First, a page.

Who We Are


Neil Alexander Walker


  • Ph.D. University of California, Santa Barbara
    Thesis: A Grammar of Southern Pomo: An Indigenous Language of California
  • B.A. University of California at Berkeley


Dr. Walker’s interests include clause-combining strategies (especially switch-reference systems), phonetics, historical linguistics, and lexicography. His undergraduate and graduate work in linguistics focused on the documentation of Southern Pomo, the native language of Santa Rosa, CA, which has perhaps one living partial speaker. Dr. Walker’s dissertation was the first descriptive grammar of the language, and he taught Southern Pomo for the Dry Creek Rancheria Band of Pomo Indians from 2011-2014. In addition to ongoing work with Southern Pomo, Dr. Walker is currently working on Northeastern Pomo, a related language with no living speakers. Dr. Walker currently teaches monthly Southern Pomo classes for the Dry Creek Rancheria Band of Pomo Indians.

ORCID iD iconorcid.org/0000-0003-3474-2777


Uldis Balodis

Vice President

  • Ph.D. University of California, Santa Barbara
    Thesis: Yuki Grammar in its Areal Context with sketches of Huchnom and Coast Yuki
  • B.A. University of Arizona


Dr. Balodis has documented and analyzed threatened languages and those with no speakers in both Northern Europe and the Southwestern United States. In his undergraduate studies he focused on the native languages of Arizona, working with speakers of the Uto-Aztecan Tohono O’odham language along with studying other languages of the state. Over the course of his life he has worked on an ongoing basis on Livonian, an extremely endangered Finnic language native to Latvia. Dr. Balodis wrote the first grammar of Yuki, an indigenous language of California, for his dissertation. He recently finished postdoctoral research in Finland, where he documented the linguistic and cultural knowledge of the Finnic Lutsi community of southeastern Latvia. More information on Dr. Balodis’s present work with the Lutsi community can be found at his project website.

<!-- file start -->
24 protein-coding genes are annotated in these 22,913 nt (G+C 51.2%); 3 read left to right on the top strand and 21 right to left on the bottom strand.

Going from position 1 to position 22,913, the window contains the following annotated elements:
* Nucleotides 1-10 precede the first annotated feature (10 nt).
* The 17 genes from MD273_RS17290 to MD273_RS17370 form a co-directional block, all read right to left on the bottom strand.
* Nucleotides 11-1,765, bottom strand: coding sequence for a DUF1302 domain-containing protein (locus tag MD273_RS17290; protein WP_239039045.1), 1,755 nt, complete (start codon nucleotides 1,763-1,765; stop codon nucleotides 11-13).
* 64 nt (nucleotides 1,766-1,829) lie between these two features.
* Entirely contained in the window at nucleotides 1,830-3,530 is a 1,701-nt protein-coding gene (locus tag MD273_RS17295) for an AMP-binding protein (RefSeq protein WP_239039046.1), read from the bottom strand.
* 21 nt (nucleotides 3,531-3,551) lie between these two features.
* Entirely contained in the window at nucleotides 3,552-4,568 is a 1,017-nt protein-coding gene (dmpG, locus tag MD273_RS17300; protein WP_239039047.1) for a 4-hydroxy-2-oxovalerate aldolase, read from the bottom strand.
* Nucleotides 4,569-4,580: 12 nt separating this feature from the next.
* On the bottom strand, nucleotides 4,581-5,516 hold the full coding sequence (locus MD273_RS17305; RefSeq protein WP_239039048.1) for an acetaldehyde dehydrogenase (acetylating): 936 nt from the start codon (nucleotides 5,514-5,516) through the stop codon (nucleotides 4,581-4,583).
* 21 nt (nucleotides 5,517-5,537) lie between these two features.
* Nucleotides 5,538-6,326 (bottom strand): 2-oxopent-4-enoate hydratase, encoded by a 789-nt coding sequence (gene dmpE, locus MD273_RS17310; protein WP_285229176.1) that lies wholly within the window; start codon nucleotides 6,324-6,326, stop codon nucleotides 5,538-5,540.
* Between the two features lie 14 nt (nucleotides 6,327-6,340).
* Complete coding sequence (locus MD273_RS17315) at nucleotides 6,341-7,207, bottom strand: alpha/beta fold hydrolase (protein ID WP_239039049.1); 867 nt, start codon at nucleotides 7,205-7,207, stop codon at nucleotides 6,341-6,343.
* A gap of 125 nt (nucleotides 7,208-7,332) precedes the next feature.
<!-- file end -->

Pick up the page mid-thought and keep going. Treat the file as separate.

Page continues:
Timothy Henry


  • Ph.D. University of California, Santa Barbara
    Thesis: A Pedagogical Grammar of Ventureño Chumash: Implementing Grammatical Theory in Grammar Writing
  • B.A. California State University Fullerton


Dr. Henry specializes in Chumashan languages, Mongolic-Turkic languages, Old English, and English dialects. He is also interested in the fields of morphosyntax, morphophonology, historical semantics, and second language learning. Along with his PhD, Dr. Henry also earned an emphasis in applied linguistics, which helped inform his dissertation, the first of its kind, a fusion of theoretical and pedagogical materials for an indigenous language of California: Ventureño Chumash. Dr. Henry recently finished teaching linguistics at Rice University. He currently teaches at California State University, Fullerton.

ORCID iD iconorcid.org/0000-0001-7369-3141

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Jesse Saba Kirchner


  • Ph.D University of California, Santa Cruz
    Thesis: Minimal Reduplication
  • B.A. University of Arizona


Dr. Saba Kirchner has pursued an interest in morphological exponence and other morphophonological phenomena across several languages. In his research he aims to make meaningful theoretical contributions (particularly within the framework of Optimality Theory), but his work is also informed by close engagement with understudied languages and a commitment to documentation work as a part of linguistic scholarship. Much of his research has focused on Kwak’wala and Dakota. He currently works at Google as an analytical linguist.

 Photo of Jesse Saba Kirchner

Edmundo Luna


  • Ph.D. University of California, Santa Barbara
    Thesis: The Semi-Formulaic Nature of Balinese Sociopolitical Discourse
  • B.A. University of California at Berkeley

Dr. Luna specializes in Austronesian languages of western Indonesia, namely Balinese and Indonesian. His thesis focused on the interaction of established ritual language and “ritualized” language (via frequency and routinization) used in periodic meetings of the banjar, the smallest administrative sociopolitical unit in Bali. His current interests include the use of Balinese in online interaction, Balinese spelling reform, and general Balinese language advocacy, all of which he highlighted during his tenure as a Summer Scholar at the School for Advanced Research (SAR) in Santa Fe, NM, in 2011. Dr. Luna taught English Linguistics in Muscat, Oman, and has been teaching English Education at Mokpo National University, South Korea, since 2010.

Photo of Ed Luna

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